For Boeing, according to president Jim Albaugh, the Southwest order is the first definitive order it has received of the 948 commitments for the MAX airplanes. He pointed out that number was up from only a couple of weeks ago and was expected to rise to between 1400-1500 by the end of 2012.

 

Southwest, with 699 aircraft at the end of the third quarter, is scheduled to take 33 737-800s in 2012 to replace retiring aircraft. Boeing recently increased its monthly production rate for the 737 to 35 and is upping it again to 38 in 2Q2012 and 42 in 2013.

 

However, the order also includes 242 options (150 for the MAX and 92 for the NGs) set for delivery through 2027 that would provide for growth “to take advantage of the market opportunities that present themselves”, according to COO Mike Van de Ven. Initial deliveries will be for fleet replacement, of which Southwest is accelerating.

 

Good year for the airline, more ahead

 

Southwest acquired AirTran in May, affording it the ability to go international earlier than thought possible given its IT issues. It even inked a seniority integration deal between the Southwest’s 6000 and AirTran’s 1700 pilots, a major hurdle that will allow it to squeeze out all the cost and revenue synergies the merger promises, probably before US Airways and United-Continental can, given their contentious labour issues.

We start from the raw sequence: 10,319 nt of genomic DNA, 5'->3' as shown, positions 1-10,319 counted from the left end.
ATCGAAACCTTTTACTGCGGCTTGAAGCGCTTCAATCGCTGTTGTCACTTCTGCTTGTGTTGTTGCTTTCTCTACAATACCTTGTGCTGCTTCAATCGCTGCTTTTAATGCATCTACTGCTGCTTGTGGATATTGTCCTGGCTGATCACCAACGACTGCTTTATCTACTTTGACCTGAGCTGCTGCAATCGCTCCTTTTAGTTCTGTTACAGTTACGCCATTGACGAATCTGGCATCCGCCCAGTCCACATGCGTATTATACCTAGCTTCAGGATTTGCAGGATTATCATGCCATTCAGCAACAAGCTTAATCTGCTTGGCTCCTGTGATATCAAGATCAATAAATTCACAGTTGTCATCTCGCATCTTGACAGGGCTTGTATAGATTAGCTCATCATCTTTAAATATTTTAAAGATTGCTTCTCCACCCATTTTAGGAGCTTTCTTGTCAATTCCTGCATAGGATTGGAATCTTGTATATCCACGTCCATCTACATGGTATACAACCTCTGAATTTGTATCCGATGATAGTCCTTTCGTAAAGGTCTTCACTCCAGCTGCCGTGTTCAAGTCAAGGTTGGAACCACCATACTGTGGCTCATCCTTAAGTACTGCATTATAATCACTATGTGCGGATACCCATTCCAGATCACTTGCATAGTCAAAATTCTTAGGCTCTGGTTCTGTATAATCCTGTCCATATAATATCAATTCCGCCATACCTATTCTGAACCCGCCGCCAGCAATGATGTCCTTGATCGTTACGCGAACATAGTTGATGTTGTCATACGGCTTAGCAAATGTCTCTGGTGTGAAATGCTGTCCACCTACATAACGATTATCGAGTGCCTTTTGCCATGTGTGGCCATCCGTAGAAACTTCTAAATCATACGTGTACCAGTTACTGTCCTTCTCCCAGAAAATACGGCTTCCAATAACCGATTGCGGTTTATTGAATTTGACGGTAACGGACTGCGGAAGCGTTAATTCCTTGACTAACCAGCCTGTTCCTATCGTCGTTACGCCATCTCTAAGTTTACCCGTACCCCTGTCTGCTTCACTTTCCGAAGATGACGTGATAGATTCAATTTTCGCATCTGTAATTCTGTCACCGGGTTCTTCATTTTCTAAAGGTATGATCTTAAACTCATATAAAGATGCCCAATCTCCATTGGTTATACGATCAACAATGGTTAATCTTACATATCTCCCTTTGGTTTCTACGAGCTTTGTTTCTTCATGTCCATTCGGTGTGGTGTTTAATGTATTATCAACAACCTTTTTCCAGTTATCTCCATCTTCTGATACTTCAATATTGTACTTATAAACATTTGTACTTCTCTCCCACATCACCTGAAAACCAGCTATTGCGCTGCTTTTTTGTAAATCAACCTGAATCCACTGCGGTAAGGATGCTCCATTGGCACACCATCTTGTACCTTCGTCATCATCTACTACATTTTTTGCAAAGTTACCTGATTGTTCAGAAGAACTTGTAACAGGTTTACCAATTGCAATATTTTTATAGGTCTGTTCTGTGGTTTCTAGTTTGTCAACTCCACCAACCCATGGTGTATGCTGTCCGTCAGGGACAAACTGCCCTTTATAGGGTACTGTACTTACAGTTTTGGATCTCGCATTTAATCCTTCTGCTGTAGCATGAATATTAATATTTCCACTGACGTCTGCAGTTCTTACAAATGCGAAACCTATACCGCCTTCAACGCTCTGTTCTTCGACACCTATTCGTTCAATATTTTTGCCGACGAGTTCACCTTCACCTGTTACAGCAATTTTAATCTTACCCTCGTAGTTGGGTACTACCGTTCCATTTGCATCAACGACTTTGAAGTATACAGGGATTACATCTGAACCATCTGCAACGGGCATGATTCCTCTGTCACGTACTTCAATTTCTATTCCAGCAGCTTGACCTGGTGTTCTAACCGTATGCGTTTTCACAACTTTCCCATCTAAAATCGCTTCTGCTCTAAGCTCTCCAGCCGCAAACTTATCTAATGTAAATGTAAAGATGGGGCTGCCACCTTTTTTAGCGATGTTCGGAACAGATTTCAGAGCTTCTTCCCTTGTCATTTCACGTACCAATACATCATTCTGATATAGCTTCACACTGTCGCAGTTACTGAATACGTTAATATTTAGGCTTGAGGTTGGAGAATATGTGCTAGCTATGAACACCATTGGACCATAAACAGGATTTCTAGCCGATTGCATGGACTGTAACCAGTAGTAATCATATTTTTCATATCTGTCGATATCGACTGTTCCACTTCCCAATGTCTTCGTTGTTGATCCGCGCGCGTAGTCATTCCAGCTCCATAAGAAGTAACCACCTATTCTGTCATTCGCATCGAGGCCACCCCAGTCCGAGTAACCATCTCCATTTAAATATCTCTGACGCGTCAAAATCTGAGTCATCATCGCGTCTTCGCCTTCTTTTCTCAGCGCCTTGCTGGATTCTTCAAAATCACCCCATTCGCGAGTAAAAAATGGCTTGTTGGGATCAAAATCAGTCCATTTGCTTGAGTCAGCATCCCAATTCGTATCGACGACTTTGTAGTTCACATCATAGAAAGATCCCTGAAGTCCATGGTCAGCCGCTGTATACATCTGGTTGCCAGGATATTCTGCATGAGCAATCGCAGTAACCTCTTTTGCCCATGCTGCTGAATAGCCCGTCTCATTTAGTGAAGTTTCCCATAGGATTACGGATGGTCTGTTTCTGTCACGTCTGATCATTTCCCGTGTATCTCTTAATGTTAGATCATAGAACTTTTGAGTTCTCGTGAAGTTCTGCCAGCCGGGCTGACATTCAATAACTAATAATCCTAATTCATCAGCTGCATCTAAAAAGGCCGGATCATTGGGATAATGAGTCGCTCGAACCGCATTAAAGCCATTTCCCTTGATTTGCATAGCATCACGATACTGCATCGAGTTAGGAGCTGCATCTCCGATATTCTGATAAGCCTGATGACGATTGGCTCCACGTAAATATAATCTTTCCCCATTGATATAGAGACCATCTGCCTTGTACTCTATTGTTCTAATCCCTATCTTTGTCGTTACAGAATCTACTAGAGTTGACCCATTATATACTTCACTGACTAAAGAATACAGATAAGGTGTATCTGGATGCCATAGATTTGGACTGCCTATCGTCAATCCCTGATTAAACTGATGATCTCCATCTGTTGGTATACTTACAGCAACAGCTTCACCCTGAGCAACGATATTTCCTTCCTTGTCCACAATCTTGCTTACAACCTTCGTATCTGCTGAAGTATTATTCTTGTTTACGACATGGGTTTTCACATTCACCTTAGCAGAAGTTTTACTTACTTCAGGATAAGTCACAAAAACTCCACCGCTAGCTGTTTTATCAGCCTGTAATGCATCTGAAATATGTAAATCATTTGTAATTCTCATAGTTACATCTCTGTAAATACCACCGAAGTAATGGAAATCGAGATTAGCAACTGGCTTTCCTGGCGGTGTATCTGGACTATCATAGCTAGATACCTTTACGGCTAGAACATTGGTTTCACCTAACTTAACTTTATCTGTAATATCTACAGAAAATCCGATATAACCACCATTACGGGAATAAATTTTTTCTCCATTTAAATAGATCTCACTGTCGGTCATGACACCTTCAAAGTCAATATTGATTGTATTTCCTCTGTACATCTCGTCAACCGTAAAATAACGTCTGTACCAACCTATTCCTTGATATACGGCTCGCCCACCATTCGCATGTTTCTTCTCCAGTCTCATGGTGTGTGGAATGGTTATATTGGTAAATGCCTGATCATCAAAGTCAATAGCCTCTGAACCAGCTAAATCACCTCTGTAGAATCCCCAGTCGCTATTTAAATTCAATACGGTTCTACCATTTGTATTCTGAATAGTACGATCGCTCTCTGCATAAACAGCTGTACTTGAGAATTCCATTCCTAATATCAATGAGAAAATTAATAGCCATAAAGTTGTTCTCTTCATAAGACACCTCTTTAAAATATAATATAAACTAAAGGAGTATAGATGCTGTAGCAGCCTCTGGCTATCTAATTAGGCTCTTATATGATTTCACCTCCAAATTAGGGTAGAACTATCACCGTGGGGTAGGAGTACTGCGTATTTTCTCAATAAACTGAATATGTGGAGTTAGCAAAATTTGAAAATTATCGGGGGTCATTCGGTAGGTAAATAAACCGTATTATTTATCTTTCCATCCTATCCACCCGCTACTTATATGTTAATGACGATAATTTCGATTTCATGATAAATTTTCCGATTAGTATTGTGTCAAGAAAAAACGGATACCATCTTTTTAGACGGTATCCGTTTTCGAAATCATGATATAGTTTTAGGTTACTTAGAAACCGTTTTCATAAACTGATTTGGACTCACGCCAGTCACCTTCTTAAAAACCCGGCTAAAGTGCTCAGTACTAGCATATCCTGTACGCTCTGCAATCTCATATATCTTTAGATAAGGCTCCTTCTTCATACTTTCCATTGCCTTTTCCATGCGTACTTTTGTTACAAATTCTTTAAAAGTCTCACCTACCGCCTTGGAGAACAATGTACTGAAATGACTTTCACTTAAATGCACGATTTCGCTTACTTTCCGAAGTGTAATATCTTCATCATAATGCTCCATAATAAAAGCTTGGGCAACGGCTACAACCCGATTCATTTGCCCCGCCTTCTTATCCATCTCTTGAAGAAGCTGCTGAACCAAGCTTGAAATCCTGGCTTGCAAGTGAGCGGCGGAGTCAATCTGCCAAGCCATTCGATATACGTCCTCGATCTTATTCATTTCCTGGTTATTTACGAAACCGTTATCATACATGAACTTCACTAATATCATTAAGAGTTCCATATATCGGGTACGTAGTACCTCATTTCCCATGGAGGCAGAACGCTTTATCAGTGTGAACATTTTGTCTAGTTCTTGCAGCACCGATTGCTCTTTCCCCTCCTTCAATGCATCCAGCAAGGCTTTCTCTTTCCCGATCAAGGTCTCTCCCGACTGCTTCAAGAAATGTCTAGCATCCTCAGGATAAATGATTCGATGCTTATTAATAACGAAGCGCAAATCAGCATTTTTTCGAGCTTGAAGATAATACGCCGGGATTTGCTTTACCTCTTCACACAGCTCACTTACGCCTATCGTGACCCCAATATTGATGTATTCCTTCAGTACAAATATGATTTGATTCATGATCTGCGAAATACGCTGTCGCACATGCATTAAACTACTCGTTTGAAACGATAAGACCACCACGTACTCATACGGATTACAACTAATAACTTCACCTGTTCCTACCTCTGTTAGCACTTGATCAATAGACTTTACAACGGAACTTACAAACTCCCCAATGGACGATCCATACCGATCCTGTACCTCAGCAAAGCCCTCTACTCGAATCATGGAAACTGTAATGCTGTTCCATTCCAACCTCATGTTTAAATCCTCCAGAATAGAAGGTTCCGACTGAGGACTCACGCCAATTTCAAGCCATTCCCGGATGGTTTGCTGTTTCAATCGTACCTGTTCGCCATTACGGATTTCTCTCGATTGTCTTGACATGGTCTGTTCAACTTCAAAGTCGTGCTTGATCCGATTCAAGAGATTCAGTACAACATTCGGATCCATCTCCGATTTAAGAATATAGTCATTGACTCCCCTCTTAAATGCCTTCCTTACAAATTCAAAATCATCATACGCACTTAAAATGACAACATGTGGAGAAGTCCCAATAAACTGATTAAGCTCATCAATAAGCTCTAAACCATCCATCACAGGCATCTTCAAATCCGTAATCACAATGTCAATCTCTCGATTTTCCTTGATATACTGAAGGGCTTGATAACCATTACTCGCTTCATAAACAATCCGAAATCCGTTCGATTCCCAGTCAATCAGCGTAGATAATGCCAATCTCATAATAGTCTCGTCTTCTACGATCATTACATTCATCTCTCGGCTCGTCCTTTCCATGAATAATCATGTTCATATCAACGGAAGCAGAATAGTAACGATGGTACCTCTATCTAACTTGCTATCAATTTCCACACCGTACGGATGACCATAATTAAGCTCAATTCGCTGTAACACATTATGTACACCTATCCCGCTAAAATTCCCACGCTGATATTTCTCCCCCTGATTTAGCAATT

It is also expected to be the prime beneficiary in the expected capacity cuts American will make as the result of bankruptcy. American is expected to shrink from its current domestic footprint at 21% to as little as 15% during bankruptcy. In addition to benefiting from cutbacks at Dallas, Los Angeles and Chicago, Southwest also has AirTran’s Atlanta integration to look forward to since it fills what otherwise was a white space on Southwest’s map. It will also increase business traffic although doubts are already circulating as to whether its conversion of the Atlanta hub from connecting to point to point may cost it traffic.

 

AirTran also brings hot consumer markets in Mexico and the Caribbean into its revenue stream, which means it will likely benefit from any cuts in American’s position there as well. Southwest could also spring-board off the Mexico/Caribbean service to tap one of the world’s hottest markets in Latin America. The ETOPs clearances AirTran has could speed up introduction of Southwest’s own Hawaii service which seems to have been put on the back burner.

 

Hopefully in 2013, it will have its long-awaited IT upgrade choosing between Amadeus and Sabre CRS offerings, which will increase not only its ability to field ancillary products but increase ancillary revenues as well. It has already integrated some Sabre upgrades in the interim.